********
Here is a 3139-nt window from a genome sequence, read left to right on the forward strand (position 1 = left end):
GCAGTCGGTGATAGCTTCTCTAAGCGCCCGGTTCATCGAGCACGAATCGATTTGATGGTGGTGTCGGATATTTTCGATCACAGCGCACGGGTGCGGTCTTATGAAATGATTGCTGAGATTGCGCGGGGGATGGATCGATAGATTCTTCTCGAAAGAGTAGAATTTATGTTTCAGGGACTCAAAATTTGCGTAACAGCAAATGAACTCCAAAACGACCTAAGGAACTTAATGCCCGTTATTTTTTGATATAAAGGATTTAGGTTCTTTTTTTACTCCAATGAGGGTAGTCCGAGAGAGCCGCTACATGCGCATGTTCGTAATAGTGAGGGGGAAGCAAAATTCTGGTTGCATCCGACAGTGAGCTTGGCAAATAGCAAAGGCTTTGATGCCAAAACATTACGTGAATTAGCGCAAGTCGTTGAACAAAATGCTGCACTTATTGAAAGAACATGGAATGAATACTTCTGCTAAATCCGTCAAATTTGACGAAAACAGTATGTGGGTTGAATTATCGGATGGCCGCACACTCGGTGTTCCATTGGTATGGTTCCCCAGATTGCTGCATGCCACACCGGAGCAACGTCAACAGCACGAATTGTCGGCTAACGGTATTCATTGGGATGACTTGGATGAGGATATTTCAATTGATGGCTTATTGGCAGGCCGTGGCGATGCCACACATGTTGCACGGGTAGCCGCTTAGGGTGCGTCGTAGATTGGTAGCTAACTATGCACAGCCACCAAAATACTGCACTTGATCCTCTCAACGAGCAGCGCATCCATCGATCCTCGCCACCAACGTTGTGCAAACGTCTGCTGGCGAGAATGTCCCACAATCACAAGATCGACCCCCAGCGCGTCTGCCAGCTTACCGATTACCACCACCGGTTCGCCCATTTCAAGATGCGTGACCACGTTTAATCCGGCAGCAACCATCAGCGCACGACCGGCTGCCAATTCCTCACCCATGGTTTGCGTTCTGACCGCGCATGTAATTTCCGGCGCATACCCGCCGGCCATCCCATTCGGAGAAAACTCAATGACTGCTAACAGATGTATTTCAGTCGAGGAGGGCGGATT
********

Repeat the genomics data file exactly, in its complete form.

Here is a 3139-nt window from a genome sequence, read left to right on the forward strand (position 1 = left end):
GCAGTCGGTGATAGCTTCTCTAAGCGCCCGGTTCATCGAGCACGAATCGATTTGATGGTGGTGTCGGATATTTTCGATCACAGCGCACGGGTGCGGTCTTATGAAATGATTGCTGAGATTGCGCGGGGGATGGATCGATAGATTCTTCTCGAAAGAGTAGAATTTATGTTTCAGGGACTCAAAATTTGCGTAACAGCAAATGAACTCCAAAACGACCTAAGGAACTTAATGCCCGTTATTTTTTGATATAAAGGATTTAGGTTCTTTTTTTACTCCAATGAGGGTAGTCCGAGAGAGCCGCTACATGCGCATGTTCGTAATAGTGAGGGGGAAGCAAAATTCTGGTTGCATCCGACAGTGAGCTTGGCAAATAGCAAAGGCTTTGATGCCAAAACATTACGTGAATTAGCGCAAGTCGTTGAACAAAATGCTGCACTTATTGAAAGAACATGGAATGAATACTTCTGCTAAATCCGTCAAATTTGACGAAAACAGTATGTGGGTTGAATTATCGGATGGCCGCACACTCGGTGTTCCATTGGTATGGTTCCCCAGATTGCTGCATGCCACACCGGAGCAACGTCAACAGCACGAATTGTCGGCTAACGGTATTCATTGGGATGACTTGGATGAGGATATTTCAATTGATGGCTTATTGGCAGGCCGTGGCGATGCCACACATGTTGCACGGGTAGCCGCTTAGGGTGCGTCGTAGATTGGTAGCTAACTATGCACAGCCACCAAAATACTGCACTTGATCCTCTCAACGAGCAGCGCATCCATCGATCCTCGCCACCAACGTTGTGCAAACGTCTGCTGGCGAGAATGTCCCACAATCACAAGATCGACCCCCAGCGCGTCTGCCAGCTTACCGATTACCACCACCGGTTCGCCCATTTCAAGATGCGTGACCACGTTTAATCCGGCAGCAACCATCAGCGCACGACCGGCTGCCAATTCCTCACCCATGGTTTGCGTTCTGACCGCGCATGTAATTTCCGGCGCATACCCGCCGGCCATCCCATTCGGAGAAAACTCAATGACTGCTAACAGATGTATTTCAGTCGAGGAGGGCGGATT